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Tlic Weekly Expositor.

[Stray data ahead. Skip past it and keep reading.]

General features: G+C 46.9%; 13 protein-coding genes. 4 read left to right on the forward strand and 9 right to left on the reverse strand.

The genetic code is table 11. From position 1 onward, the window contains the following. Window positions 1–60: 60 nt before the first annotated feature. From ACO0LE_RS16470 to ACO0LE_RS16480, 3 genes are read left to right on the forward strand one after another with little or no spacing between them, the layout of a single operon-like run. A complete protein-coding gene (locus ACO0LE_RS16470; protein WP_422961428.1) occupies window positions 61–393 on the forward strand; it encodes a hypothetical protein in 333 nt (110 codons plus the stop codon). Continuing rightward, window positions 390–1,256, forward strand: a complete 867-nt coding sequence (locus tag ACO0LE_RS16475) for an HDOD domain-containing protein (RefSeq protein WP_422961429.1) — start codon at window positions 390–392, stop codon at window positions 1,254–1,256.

DEL T. SUTTON, PUBLiSHxa. BROCKWAY CENTER. MICH GENERAL NOTES. The daily departure of superfluous colored servants from Saratoga hotels as the season gradually draws to a close affords an agreeable diversion to the remaining guests. They are usually dispatched in squads of from twenty five to seventy-five, and are always ao companied to the station by a crowd of fellow-servants whose turn has not yet come. For half an hour before the train starts there is a hubbub of fare wells, and as the cars move off the air is thick with waving of hats and liandkerchiefs and black hands throw ing kisses in every direction. The richest negro in Georgia is Hen ry Todd, who lives at Darien. When he was a boy he was made free by his owner's will as a reward for faithful service during his last sickness. He was then employed as an overseer at a good salary, and in time bought slaves himself. Since the war he had been engaged both in farming and in the lumber business, and is now supposed to be worth $100,000. A new translation of Schiller's play of "Mary Stuart" has been published in London. It is by Mr. Leedham White. The German text and the English text confront each other on opposite pages. Dr. Wickersham has resigned his post as United States Minister to Den mark because, it is said, the climate of that country is such as to render it im possible for his wife to live there, and he does not care to stay there alone Indeed, the climate had a very injuri ous effect upon his own usually robust health. Dr. Ray Palmer, of Newark, N. J., the author of so many favorite hymns, is now nearly seventy-four years of age. ne will soon celebrate hi3 golden wedding, which will also be very near ly the fiftieth anniversary of his ordi nation into the ministry.and it is propos ed to make the anniversary the occa sion of a substantial tribute that shall gladden his home and the hearts of himself, his wife, and their two invalid daughters. The proposition is made over the well-known names of Theo dore D. Woolsey, Maik Hopklns,01iver Wendell Holmes, James McCosh. Noah Porter, Roswell D. Hitchcock, Howard Crosby, John G. Whittier, and Edwards A. Park. The monumental fountain presented to the City of Chicago by Francis A. and Anthony J. Drexel, of Philadelphia, in memory of their father has been com pleted and will be set up within a few weeks at the foot of Drexel Boulevard. It was designed by Henry Mauger, a Prussian sculptor now living in rhila adelphia,and is declared to be of surpass ing excellence in design and workman ship. From a granite basin rises a low pedestal on which stands the bronze monument, surmounted by a statute of the late Francis M. Drexel. Below the statute is a second basin, and above the pedestal shells spring from the four sides of the shaft. Above them are bas-relief j represent ing, by allegorical designs, ocean, lake, river and spring, from which water falls into the shells below, and thence is discharged through lions' heads into the granite basin at the bottom. The upper basin is supplied by Jets around its edge and other Jets fall past it on all sides from the central shaft above. The postofflce at Iron Rod, Montana, has been discontinued, and the explana tion is thus given by an officer of the department: "A post-office agent, while officially visiting various offices in Mon tana Territory for the purpose of cor recting any irregularities of post mat ters, stopped at Iron Rod. Going into the post-office he found the room divid ed into three sections first a saloon, next a post-office, and last a faro bank The mall bag was brought in, a rough looking customer opened it, and emp tied the contents on the floor. The en tire crowd at once got down on their hands and commenced overhauling the letters, among which several were reg istered, and selected auch as they want ed. After they were through the re maining letters were shoveled into a candle-box and placed on the bar. The special agent, thinking the office needed a llttleregulating, asked the bar-keeper; who had received and distributed the mail, if he was the post-master. He answered 4No.' 'Are you the assistant post-master? 'No. 'Where is the post-master Y 'Out mining.' 'Where is the assistant post-master?. Gone to Hell's Canon ; and by thun der, Bill Jones has got to run this office next week. It's his turn,' The Government official then stated who he was, and demanded the keys of the office. The bartender cool ly took the candle-box fiom the bar, placed it on the floor and gave it a kick, sending it out of the door, say ing, There's your post-office, and now git' The agent says : 'Knowing the cuf torn of the country, I lost no time in following this advice, and got' This is why the post office at Iron Rod was discontinued.' MICHIGAN. STATE BEW. Over 300 pupils at the normal school in Ypslland The surveyors are out on the line of ths Tolwlo & Milwaukee road btwsn Mar shall and Tvcamneh. Kalamazoo is one of the greatest Celery raising centers In the Dulted States raining more of it and better than almost any other place. BurrOsborn, of Union City, was robbed by a masked burglar latt week. J he rebber got 9100 In cash and a 75 gold watch. James E. Mack, the agricultural im plement fraud who operated through Jackson, Clinton and Qratlot counties, got off with about 914,000. Dr. Herbert remans, of Detoit, sail ed from San Francisco for Alaska, on the steamer Dakota, wher he goes as a surgeon In the aerrlce of the United States govern ment. A man named Bert Helin, of Cold water, MichlgaB, was killed on the Lake Shore railroad at Elkhart, Indn last week. His head was nearly taken off. W. H. Otis, of Cleveland, O, familiarly known at ML Clemens as Judge Otis, died suddenly at the Shermau hoaneln the lat ter place. He went into the parlor and laid down upon a sofa for a uap and never woke up. Edward A. Jordan, one of the oldest and wealthiest pioneer farmers of Ogden, was found dead In bed. It Is thought that per haps he died of heart disease, but there are some who hold a suspicion of nulcide on ac count of his being involved in a case for bas tardy now pending, on complaint of a young girl who was living with his family, a case which created much talk thereabouts. There are at present 400 male and 108 female prisoners at the Detroit boure of correction, all under the watchful supervision of chief deputy superintendent John Fitz gerald. The latter used to be the veteran turnkey at the Wayne county Jail. Hehan now been at the house of oorrectlon nearly four years. A little son of Mr. Felkner, of North Muskegon, was mining for several days, and his body has been found la the lake. The body of Christian Haberly, of Kalamazoo, was foand In the "iter at that place. He had evidently been accidentally drowned. Morris Knapp, of the livery firm of Knapp Sl Sutton, Jackson, was out driving, when his team became frightened by the pole dropping down, and Mr. Knapp sprang out striking the back of his head upon the ground and nearly breaking his neck. He was taken home and cared for by Drs. Chlttock and Mc Laughlin, who give no hopes of his recov ery. A man named Joseph Watson stab bed a Mr. Ogden, a merchant at Juniata, on the Fort Huron & Northwestern railway, In flicting a dangerous wound. Watson also knocked down and seriously injured a child, using a chair as his weapon. Pure cussed nees and wbleky In about equal parts are the causes assigned. Ogden Is a peaceable, quiet Citizen. John McKay, superintendent of the Tawas and Bay county rallr md, has resigned. Isbpeming is to have a $15,000 school house. The Grand Ledge House at Grand Ledge is to be rebuilt L. P. Refenberg of Jones' station, Cass county, lost his house by fire recently. Loss f 3,'J00. Why does not some one start a paper mill at Grand Ledge. The best chance in the west. A Mason county man is charged with marrying a girl and then stealing the wedding presents and skipping out. A citizen of Sand Beach found some specimens of pre historic- pottery, and further Investigation showed it was made on the spot, and that a dpolt of first class brick clay ex isted there, which is being utilized. The autopsy upon the remains of Ed win A. Jordan ot Ogden, Lenawee Co., shows that he died of heart disease, thus dispelling the suspicion of suicide held by some. Carnes, the Marshall man who drug ged and robbed another man at Kalamazoo a few days ago, gets two years and a half at the Ionia prison. While workmen were engaged in ex cavating for the foundation of a new building on Michigan avenue, Detroit, at the tollgate, where the recent big fire occurred, they iu. cautiously deg too far under a wall, causing a cave In, by which three men were burled. Efforts to dig them out alive were at once made, and proved successful in the cases of Otto Kott, who lives on Georgia street, Sprlag wells, and another man who lives In the same vtclnity.but whose name could not be learned. In the case of the third man, however, death resulted before he could be extricated. The victim was William Manke, a Pole who lived on A street, Sprlngwella, and who had been In this country only about a year. He leaves a wife and three children There are now over 19,000 of the Edison electric lamps burnt og regularly, and when thinking of it do not forget 'bat Edison is a Michigan man. Seventy horses have been purchased In this state by o gents of the Pennsylvania railroad company and are to be reed on ban som cabs at the company's depot in Philadel phia, This scheme ousts the festive hackmaa from the company's property . Sojourner Truth is off for another lecturing tour. Mrs. 8. Truth evidently means to do as much good as she can in this, ber sec ond hundred years. Mrs. Bar ham of Hastings nearly took her own life recently. She was Insane, and succeeded in inflicting severe wounds upon her throat before her friends coald save her from herself. Wm. Lowe, a mill employe at Bay City, was killed by being caught by a belt and whirled about a shaft He leaves a wire and two children. Mrs. Anna Hill, wife of Harvey Hill, a laborer ot Greenville, suicided by taking a dose of arsenic. Mrs. Julia Ware, of South Boston, was severely Injured a few days ago by fall ing from the porch ot her house. One elbow was dislocated and broken and she was other wise hart. One Fred. Stewart, who kept a cigar store at Jackson, has disappeared, leaving be hind him a young and pretty wife and a note saying he loved a stogie life and was bound for Canada. Four prisoners escaped from the county Jail Cheboygan by breaking the Inside door. Tbey then called for a drink of water and when the Jailor's wife opened the outside door tbey rushed out and made good their es cape. C. IL Kenney, American express agent at Stanton, died after a short illness, with erlsypelns. His funeral will be held at Dexter, bis former home. Bert Helm of RWgeway, who was killed by the care at Elkhart, Iudn a few days ago, was married to Jennie Cudner of Cold water only a few days berore. The amount taken from the Elk Rapids iron company by burglars was 9200. There was 917,000 in the burglar-proof safe which they did not open. Edwin Bush, of Daggert, was killed by the cars near Menominee recenwy. Burglars and safe breakers have been raiding Elk Biplds, Fife Lake and Traverse City. . W. II. Firth, formerly of Detroit, has been apuonted general eastern agent of the fickle-Plate', road, with headquarters at Buffalo. Chester McMoore, of Maple Grove, Barry Co., fell from a load of lumber break ing his neck. Forty-five converts were baptized into the advent faith at the end of the camp meeting held at Ltnsiog. The hunters and their hounds are In vadlng the north woods of Michigan by the hundreds, seeking deer. The hunters will return in due season, but If the settlers have their way about it most of the dogs will stay in the woods dead. The trotter Black Cloud, owned by Andrew Cutler of Parma, Jackson county, has earned bis owner over f 7,000 this season, and has not gone lame for an hour nor refused his oats at a single meat. He score 2:17 X at Chicago, and is now resting on his laurels. Work is rapidly progressing on the new town hall at Elk Baplds. It will bean ornameat to the town whea finished. Grand Ledge is to have a course of lectures this winter under the auspices ot the youug ladles of the free Dipt 1st church. An Ovid gentleman named James Travis has Imported a tricycle from England. It cost fH8 in England, but by the time he had paid duties and freight charges it cost 9179. Theodore Hart of Otsego, Allegan county, died suddenly of appoplexy last week. He was supervisor of the town. A ycung lady of Fulton, N. Y., vis ited Bay City about a year ago, and there was wooed and won by a youug raaa of supposed good habits. They were to have been married a fear days ago, and the young man took a trip to York state for that purpose. He stopped at Syracuse and got full of beer, aud when he ar rjved at the scene of his prospective bliss was drunk enough to secure an Instant refusal from the young lady, a back-load of advice from her father, and permission to go back to Bay City by the first train. Death of the Detroit Young Men's Society, Aged 50 years. A meeting of the Detroit Young Men s society was called for the pur pose of winding up their business af fairs. When the meeting assembled it was found that there were only 15 per sons present, and as 25 are necessary for a quorum nothing could be done. A meeting of the directors was then called, but as there were only six of them present a messenger was sent to bring in another to make up a quorum The directors present were Messrs. Par sons, Coleman, Carpenter, Harmon, Fettle and lleilly. Mr. Parsons took the chair, and a resolution was adopted that members of the society present be invited to take part in the proceedings. The chairman made a few remarks to the effect that at a previous meeting of the directors the conclusion was reached that it was absolutely neces sary for the society to cease to exist, on account of its inability to pay its debts, in spite of the vigorous efforts which had been made to obtain means to carry it on. Judge lleilly stated that a committee bad been appointed to dispose of the books of the library, and that the services of Prof. Chaney bad been obtained to value them. A large portion of them had been sold, realizing $2,774 02. Oat of this sum various expenses had been paid, leav ing a balance in their hands and the society entirely out of debt. The sec retary read his report, which was re ferred to a committee composed of Messrs. Bowen. Montrose and lleilly. Mr. Bowen then offered a resolution that all books unsold by to-night should be donated to the public library ; adopt ed. He also moved thai the furniture and effects of the society be sold, and th6 proceeds used to obtain a pedestal for the bust, of Gen. Cass, formerly owned by the society, and also to pur chase a memorial of the society to be kept in the public library. Thisresolu tion was also adopted, and was follow ed by a motion to adjourn. Frank Raymond made a short speech relating to the history of the society, and said that he had been present at its first meeting in 1832. The Young Men's society is there fore now a thing of the past, having died at noon of Saturday, Sept. 30, '82, aged 50 years. Ionia County Ann-Monopolists. Pursuant to call, signed by several hundreds representing all the different political organizations in Ionia County, an anti-Monopoly convention was called to order at Firemen's Hall in Ionia, at noon the other day. Hon. B. Hayes w.as called to the chair and J. Warren Peak elected Secretary. A Committee on Resolutions and also a Committee on Organization were appointed. Firemen's Hall having proved too small to accommodate the convention, adjournment was then had to Armory Hall. After an hoar's recess the Committee on Resolutions reported the following which were unanimously adopted: Resolved, That the practice of giving and accepting free passes upon rail roads and steamboats by members of the Legislature and of Congress is but a system of indirect briber) and tends to influence legislation in the interest of the monopolies and should be con demned. Resolved, That we respect the right tc petition and that whenever the peo ple shall request an amendment to the Constitution of the State to be sub mitted to them, to prohibit the manu facture and sale of intoxicating liquors it is the duty of the Legislature to submit such amendment to the people. Resolved, That we deem it the right of every man to buy in the cheapest and sell in the dearest market he can find, and that ail laws that are calculat ed to restrict such commercial liberty werk positive injury to the people, and can only find excuse for purposes of revenue. Resolved, That we believe that the growing power of monopolists is the most serious danger which threatens our institutions, and that ail corpora tions and monopolies should be control led by law and brought into subjection to the wishes of the people. A county ticket was nominated. NEWS OP THE WEEK, FOREIGN. VTTiaiNS TO B HOKOBID. It has been decided to bring a num ber non-commissioned officers of India re giments from Egypt to England so that the queen may present them with war medals. DILLON'S RESIGNATION. Archbishop Croke writes the Free man's Journal that he Is authorized to state that Dillon will not press his resignation of his seat in parliament Just now but will con tinue to represent Tipperary until his con stituency had ample time to select his succes sor in the event of ,the continuance of his ill ness. In order to show his accord with ParueU, Mr. Dillon will attend the conference of Parnellltee on the 18th. BHITI8H OFFICXHS BANQCXTID. The Khedive gave a banquet to the officers to the British army at Cairo the other evening. TBI1LS or THl BIBKLS. Two courts will be constituted to try Arabl Pasha and ether rebel leaders. One court of the first Instance and the other a special tribunal to deliver Judgment TBI BOCK DAB T QUESTION AO AIM. The Grecian government in anticipa tion of possible renewal of complications with Turkey In regard to the frontier ordered the Greek troops on the Tbessallan borders rein, forced. rilLIKO AMONG THl 1GDDL1 AMD LOWIB CLASS FS. The lower classes fail to realize the defeat of Axabl Pattha and the national cause. Amongst the commercial section and middle class a Utter feeling prevails. In influential native circles it is not expected that respect or the khedive be restored. MIXDXD TAXES. Baker Fasha thinks the European inhabitants, who now contribute nothing to municipal taxes, should pay a chare ot the lo cal taxes. OKM. WOLSXLIT. Gen. Wolseley will probably arrive in London on the 23d Inst The khedive will decorate the colonel and three other officers of e uh British regi ment that aided In suppression of the rebel, lion. WXAPOMS FOUND The knives with which Cavendish and Burke were killed in Phoenix park have been found in DubUn. The police pretend hope that the murderers may yet be captured HONORING THl CONQUKRINO HIBOKS. The corporation of London will pres ent an address of congratulation to Uen. Wolseley and the freedom of the city and a sword ot honor to Admiral Seymour. Qen. Wolseley has already received the freedom of m( city. PI LXS8XFS IMTIBCIDKS FOB ARIEL De Lesseps has telegraphed the pres ident of the court vartlal by which Arabl Pasha Is to be tried, testiflng that during Che war Arab! exerted himself to maintain neu trallty of the Suez canal aud that he protected the lives and Interests of several Europeans. BRIEFS FROM XOTPT. The importation of coal and petro leum Into Egypt will be resumed, by permis sion of the khedive. Arab! Pasha cannot get counsel to defend him. The native lawyers are afraid to plead his caise, lest they lose their other clients. Throughout Egypt grave anxiety is felt about the form of government to be adopted, and widely divergent views are entertained by different parties. Some favor an autocratlo system and others advocate the retention and development of the plan es tabiisbed under the first constitution. THl LAND LXAQUI FUND CLOSID. A great sensation was caused at Dublin by the closing of the land league fund. Many persons demand an explanation of how the money has been spent ALL QUIET OM THl MILS. The Egyptian minister of the interior declares that complete tranquility prevails throughout Egypt and that public security is assured. CRIMINAL MATTERS. F&ANK J AXES SURRENDERS. Since the Ford brothers put the fata bullet into the body of Jessie James at St Jo seph, Mo., hopes have been sanguine that Qov. Crittenden would create some devise for the extermination or arrest of Frank, his brother. Whether the Governor is entitled to any credit or not the fact is true that Frank James is at last in the hand of the law, having surrender ed at Jefferson City. He was at ence taken to Kansas City, and will doubtless be dealt with as his case merits. It Is said that no overtures had been made to Frank, and that he surren dered because he was discouraged at the poor prospect of longer living in successful outlaw ry. Whatever his motive for surrendering, it is a gratifying knowledge that this most dreaded villain is no longer loose to injure and kill for the gratification of his criminal dispo sition. KILLED HIS WH1. A most horrible murder was com mitted within three miles ot Mt Vernon, in Posey county, Indiana, that eqaala In atrocity and surpasses in brutality the Weber murder that occtrred at Evanston some two months ago. Heme Bed man's neighbors, about 9 o'clock on Friday night heard loud cries for "mercy," "For Ged'e sake, don'l kill me," etc,; at the same time sounds of blows, follow ed shortly by the report of a pistol, and Bed man was heard te exclaim: "My God, Era, have I kit youf For God's sake speak to me. Did I klU your1 Bed man then opened the deor sad called the neighbors, saying his wife had shot herself. Parties went to the house and found Bedman's wife en the floor, about two feet from the door, weltering in bleod and in a dying condition. Aderriager pistol was jylng on her lap. Medical attendance was summoned, but the woman was dead en arriv al. Bedman was arrested and placed in Jail. The excitement was Intense and lynching was talked of. POLITICAL POINTS. MXW IORX POLITICS. Judge Folger has accepted the repub lican nomination for governor of New York. Mr. A. 0. Hepburn, nominated for congress man at large by the same convention that chose Mr. Folger has declined to accept owing to Irregularities in the choicest delegates. Mr. Folger's letter of acceptance is quite lengthy. He denounces the Irregularities, but argues tbey were not sanctioned by the convention as a wboie. THl AUTH08 DISCOVERED, Detective John L Davenport is said to have discovered the author of the notorious Morey letter. His name is H. SL Hadley, a renegade republican. HEPBURN DECLINES. Mr. A. P. Hepburn, nominated at Saratoga for congressman at large, declined the nomination, owing to lrregnlaritles In the selection of delegates. Among other things In his letter of declination, he says: "Nothing should be left undone to secure unity and har mocy of the party, and I don't think it right to enter upon canvass without an earnest effort in thi.t direction. It seems to me that for the pur. pose of attaining such a result all questions should be submitted anew to representatives of the party assembled for such purpose." CURTIS OM rOLOKa'B ACCEPTANCE. Geo. William Curtis, in a letter to the secretary of the New York civil service aseocla. tlon, says: Judge Folgsrs ability and character are not in question, but his nomination Is. That nomlnatlonwaa procured by the combined power of fraud and patronage, and to support it at the polls would be to airquUsce in fraud and patronage as legitimate forces in a nom inating convention. Every good citizen is bound to resist to the utmost such wrong to free Institutions, and the only effectual way In which voters can emancipate themselves from the corrupt and debasing rule of the machine is to defeat Its candidates. This I believe will be done decisively by the Bepubllcan voters of New York and Pennsylvania at the election this autumn. They will see their party defeated rather than fraud and eor uptlon of patronage triumph. Events in both states show that no graver political peril now confronts the coun try than the complete subjugation of the party by unscrupulous cabals, which bribe with public employment and pay their way by filch ing from the public treasury. This is an evil which will end in violence unless it laconclu sively rebuked by the people at the polls. DEMOCRATIC NOMINATIONS. Connecticut Democrats tnet in con vention at Hartford and nominated the follow, ing state ticke overnor, Thomas M. Waller; lieutenant governor, George G. Summer; secretary of state, 8. Ward Northrop; treasurer, Alfred B. Goodrich; comptroller, Thomas P. Sanford. DEMOCRATIC SUCCESS. The Delaware state election resulted in a Democratic majority of less than 300 en Inspectors and a Bepubllcan majority of more than 100 on assessors. MIW TORS TEMPERANCE CONTENTION. The New York State temperance convention, held at Syracuse, by resolution de manded the submission to the people of an amendment to the constitution to prohibit the manufacture and sale of intoxicating never. ages. GEORGIA ELECTION. Returns indicate that Alexander II Stephens has been elected Governor of Georgia by about 60,009 majority. The other Demo cratic candidates have good majorities. TEMPERANCE IN INDIANA. The Christian Temperance Union of Indiana, in convention at Indianapolis, re solved to favor the submission of pending constitutional amendments, for prohibition etc, to a direct vote of the people of the state at a special election, and, further, to vote for candidates who approve this policy. CARPENTER ACCEPTS. D. Piatt Carpenter accepts the Re publican nomination for Lieutenant Governor of New York. His letter of acceptance, ad dressed to the chairman of the Saratoga con vention, treats In plain terms of matters fcoth personal and public. THE GEORGIA ELECTION. A dispatch from Augusta, Georgia, says: Thirteen counties from this district give Stephens 10,694 majority. Three other coun ties to bear from will make it 12,000. Stephens majority In the state Is 60.0J0. Stephens has sent the Governor his resignation of the office of congressman of the sixth Georgia district An election to fill the vacancy is ordered fer November 7. GartrelL the defeated candidate for Governor, will contest the election, not with tnehopeof getting In, but to show alleged frauds and iotimidatlon. THl LIQUOR QUESTION IN ARKANSAS. The returns of the Arkansas vote in the September election on the liquor question have been received by the secretary of state from all but one small county, as follows: For license, 78,880; against license, 45,011. Only 12 out of 74 counties voted against license. ADDITIONAL NEWS. AM ELECTRIC SHOCK. James Stainters, a line man in the Brush electric light company, of New York received a shock from a Use he was adjusting and was almost Instantly killed. He was at the top of a pole making a new connection He did not fall, his foot being caught In the wire. He was taken down and died soon after being carried to the station house. The skin ot both hands was hanging in strips as if sear ed with a hot iron. IMPROVEMENTS. A plan has been adopted by the gov eroment authorities for walling up and arch ing over the creek at Hot Springs, Arkansas and the improvement will be begun soon. To sal estimated cost, f 140,000. THE TARIFF OM BOOKS. Before the Tariff Commission inNew York City the most interesting witness was Harvey A. Crane, who desired t9 speak In re gard to the tariff on books. He was not di rectly Interested in the subject, but be thought there was no country which, like ours, impos ed an embargo on learning. The duty was twenty-five per cent. It was impossible to procure the new works of Italy and almost even Germany. From France the lighter literature flooded our country. He did sot think Bnssia would impose such a tax. He imported his own books through the post and be went to the postoffloe authorities to see about paying the duty. They told him they would not collect on small quantities. In fact, the government was ashamed to collect the tariff when a book comes through the mail. THl COAL PRODUCT. The forthcoming report states that the Bureau of Labor will show that Illinois is second only to Pennsylvania in the production of coal, and that the output has Increased from 6,000,000 tons la 1880 to 9,000,000 this year. Forty-six out of the 100 counties produce coaL The aggregate value at the mines bus been nearly 114,000,000. DETROIT MARKETS. WheatNo. L white f fl8tf I 00 Flour 4 74 (gf I 00 Corn t&X oats Bt)?i(4 sv Barley per cental 1 o a 2 oo Apples V bbl 2 00 2 60 1 76 Q 2 50 8 00 (ft 4 28 24 46 8 60 (rtlfl 00 (4 9 00 (d2( 60 025 75 Peaches V bu l w Pears V bu 1 M Plums V bu. 2 00 Grapes V lb 8 Butter V zu Kfgs 23 Potatoes Vbu 88 Sweet Potatoes? bbl t 25 Hay 15 00 Straw 7 00 Pork, mess 24 00 Pork. family ...26 60 Beef, extra mess 12 00 tfl2 75 Wood. Beech and Maple 7 00 Wood, Maple 8 00 t. vm, nfc.m. ... . ..... .............. " w Coal, Egg 8 25 Coal, Stove. 8 60 Coal, Chestnut 8 60 Engineer Melville is willing to com mand an exped Ion to the North Pole, the best course ; a which he believes la by Frans Josef Land route. THE KINO CHIMIN AL. His Trip to Independence From Jefferson City Why Frank J ames Surrendered. FRANK JAMES IN CUSTODY. Kansas Crrr, Mo., October 6. In accordance with a dispatch received from Gov. Crittenden last night, a party including Frosecuting Attorney Wallace, Man hall Murphy, who carried the warrant, Sheriff Timberlake of Clay county and Police Commissioner Craig left early this morning to meet the governor's secretary with Frank James in charge, at Independence, the county seat of. this county. From Independ ence a number of reporters, including a representative of the western asso ciated press, went down the road and met the incoming train. On the train were Mr. Farr, Gov. Crittenden's sec retary, and Frank James, accompanied by Maj. John Edwards of Sedalia. At the station was AN ANXIOUS CROWD at the car windows and filling the aisle inside eager for a glimpse of the man who for 20 years has deued the law. Once here and several times along the route, James was recognized by old confederates, men who had known him in the old days. Evidently he had changed much in appearance, as none of them knew him until he had been pointed out. James is 5 feet 9 inches in height, of square but sinewy build, with rather thin face and prominent cheek bones, light blue eyes, a small blonde moustache and hair somewhat dark. His complexion is that of a man who has been for some time con fined; weight 125 pounds. Because of his spare form he appears taller than he really is. His manner is quiet, language that of a man in ordinary life. His dress is ALTOGETHER UNOBTRUSIVE, the only Jewelry being a watch and chain. In an interview he stated to &u associated press reporter that although receiving no promise of clemency from Gov. Crittendon, he at last nerved him self to an act which he had long con templated and surrendered himself. He is confident that if he be tried on any single charge he will not be convicted, and although having received no prom ises, he seems to hope that in case of conviction clemency will be shown be cause of his voluntary action. He says his wish is to lead henceforth a quiet life with his family, and instead of a criminal life, to aid in the protection ot the state against criminals. He declares that from April, 77, until April, 81, he lived quietly with his wife upon a rented farm in Tennessee, near Nash ville. This he says he can prove by business men of Nashville. Regarding his whereabouts since April, 1881, he is silent. He says, however, that he read the news of the shooting of Jesse in the New York Herald the morning of its publication, indicating that he was in that vicinity and admits having been EAST OF THE ALLEGHENIES and in Kentucky during the past year, Regarding the various crimes charged against him he declines to speak, thinks this not the proper time, but says that he has been much maligned; that he has never written a letter which ap peared in print, and NEVER THREATENED VENGEANCE for his brother's death. As the train passed through a timbered country James spent most of the time in look ing out of the windows, pointed to the wooded hills and thickets, green pas tures, etc He remarked: "That's a mighty good bushwhacking country. I know every loot of that ground. Many a time I have watched from those hills and seen the soldiers pass up and down." At stations all the way from Jefferson City Mr. Farr stated the same strained interest was manifested and the depot platforms were crowded with people, men, women and children. Speaking of the scene at Jefferson City yesterday Mr. Farr said it was one of a strange history connected therewith long to be remembered. The voluntary prisoner was THE COOLEST HAN LW THE HALL, where the governor, surrounded by a number of officials, received him, as a man who has lived for years moving about through the heart of the country with an enormous price on his head. He bears the mark of many battles. He has 17 scars to show for as many wounds. He has been twice shot through the body with minie balls. The last member of a most remarkable gang of bandits that ever infested the country, he comes at lasi voluntarily to place himself within the hands of the law. When the train reached Inde pendence, the crowd fell back upon the meeting of James with his motter, wife and child, a boy of four years. Mrs. Samuels wept aloud, and her son's eyes were wet. The wife seemed to think only of the joy of meeting her husband again. The child looked won- deringly from his fathers shoulder upon the scene. The waiting officers joined the party, which then drove to the court house with all the sentiment which nec essarily surrounds history so mysterious and events so dramatic. There rests a conviction among the citizens generally that the law should take its impartial course and justice be meted out as seems best. The reeling expressed. however, has nothing of open violence and there is no possible danger of any attempt in that direction. Later Frank James has just been sent to the county jail at Independence, ball being refused. JAMES AT CHICAGO. Chicago, October 6. It has been discovered that Frank James spent last week in this city, sleeping at night at the Sherman house under the assum ed name of Pratt, and spending his days on the west side In consultation with friends from Missouri with refer ence to his surrender. The letter to Gov. Crittenden is said to have been written here and carried to St. Louis for mailing. One of the United States deputy marshals here became aware of his presence here and swore out a war rant before the United States commis sioner charging James with robbing the United States mails. For some unknown reason, however, the deputy made no effort to arrest his man. James left for Missouri Monday morn ing. Previous to his coming here he was at Quebec and Cleveland. MICHIGAN FISH. An Exhibifon of Them to be Hade in England. DeVotl Poit and Tribune, Oct. I. Frank JS. UlarK, superintendent ox Lna Northville rlsh hatchery, is in the citr cettinif uhotocraDhs of fishing scenes, fish houses, rlsh packing, dif ferent kinds or rerngeraiors ror pre serving rlsh, eta, for the international flh exDosition to be held in April next in London England. To-day Mr. Clark, accompanied by uanuan, ine pnoiog- rapher, and Mr. uuoois unignt, win on tn Tiftlla lale to "take" the scenes connected with active fishing. The negative in each case win oe sent to Washington and -Drougni up" in crayon. On Monday Mr. uiarx wiu go to Sandusky, Toledo and the islands of lake Erie for the purpose of making sketches or sucn matters connecicu with the fish industry as may present themselves. In about 10 days, Alpena, Mackinaw and St Ignace will be visit ed. Care will be taken not to dupli cate sketches. All of the works at Northville, con sisting of the hatching house and the grounds and ponds, will be photograph edand sent to the exposition. Mr. Clark designs making an exhibiton of all the lake fishes, which will be pre served in alcohol. It is intended to make brook trout the main feature of the exhibition from this state. The process of hatching through all its various stages will be photographed, and after hatched the little fish will be put up in alcohol, at various ages. It is the intention of Mr. Clark to get the largest single trout to be found for ex hibition. He has one now that weigh! four and a half pounds, which was re cently caught at the Sault He hopes to get a larger one than that if pos sible. The same work is being per formed with the California trout as with the brook trout, in order to show how much faster the former grows than the latter. Both specimens are grown at the state hatchery at North ville. A fine steamer is being fitted up at Washington to transport the specimen fishes in England. The Hillsdalea Home Again--The Whitney- MoEldowney Regatta. The Hillsdale crew arrived home at 11 o'clock Monday, and were tender ed a reception by their townsfolk at Hillsdale. They arrived at Philadel phia by the steamship Indiana on Sun day, and were tendered a reception there by the Schuykill navy, but de clined on account of business engage ments at home. They are all in good health, and Capt. Terwilliger said that while he regretted the misfortunes sur rounding their English visit he was well satisfied that the masses in Eng land were disposed to fair play, and to show them every consideration. He said that they were barred from the races for which they were entered by the efforts of a few individuals who seemed determined to make their stay as unpleasant as possible. He express ed the firm belief that the race with the Thames crew could have been won by his men if the accident to the seat of their boat had not occured, and he denied that the crew was in any way dlstresssd at the time of the casualty. He also said that the Englishmen had acknowledged that the Hillsdale four was the fastest crew they ever encountered. Two days before the crew rowed over the course in practice in 20 minutes and 17 sec onds. The time made by the winning crew was 20:40. Owing to the fact that the Hillsdales and Centennials de cline to enter in the Whitney-McEl-downey regatta, and to the lateness in the season, the managers have decided to call the regatta off. The affair was a money-making one, and it was sug gested that money could be made and a great crowd gathered to see the profes sional oarsmen row, but the projectors of the scheme were in for a sure thing without taking any chances, and con sequently abandoned the whole project. Tendregon. in his account of the Hillsdale-Thames race, published in the London Referee, states that the Thames crew had closed up the gap between the two crews to within one length before the Hillsdales claimed to have broken the seat or slide. Different Opinions. We generally receive just what we seem to expect from our fellowmen. Every man has both silver and base metal in his character, and it depends on ourselves whether he gives us the dollar or the cent. You may perhaps be thrown in contract with people who are utter strangers to you at boarding house or hotel. Keep the conversation keyed to the fashions, the gossip of politics, or tawdry, social ambitions, and you shall receive nothing from them but mere vapid innuities, dead and wearisome as the wash of stale water in the town gutter. Another person comes among them, a sensible well-bred man or womanly woman, and straightway they stand upright; the loutish schoolboy is a manly fellow, the giggling belle shows herself gentle and affectionate, or the hard politician turns out to be n critical scholar. The new comer takes away from each some fine note of human harmony to invig orate his own journey. Again, there are families so notoriously quarrelsome that they are strangers to anything like peace. But a guest comes among them, expecting courtesy and generosi ty, and each member of the !& grumpish household brings his better self to sieht. Men and woman, nm. perly treated, will ever give to us their best if we demand it in the right spirit. Utilisation of Old Castings too Large to Break Up. Acting on the nrinciDle that if th mountain will not eo to Mahomet. Ma. hornet must go to the mountain, Herr F.Becker, of Neuss. Germanv. wish ing to utilise an old casting that was too larce to take to the cunola. Ami could not conveniently be broken up. nit upon ine expedient of build ing a furance against it. and tsnninv it off on the suot. ' Carefull v cnvHnr the mass with refractory material to prevent the radiation of heat, he light ed a coke fire at one corner, and, aa soon as that portion became melted. ran it off into a ladle. He next pro ceeded in the same manner with the other corners, until the shell could be moved and broken ur. We should have thought a few dympatic shots would have overcome the difficulty in a simple manner, but, perhaps there were buildings near which miffht have been injured by the riven frajmeaU,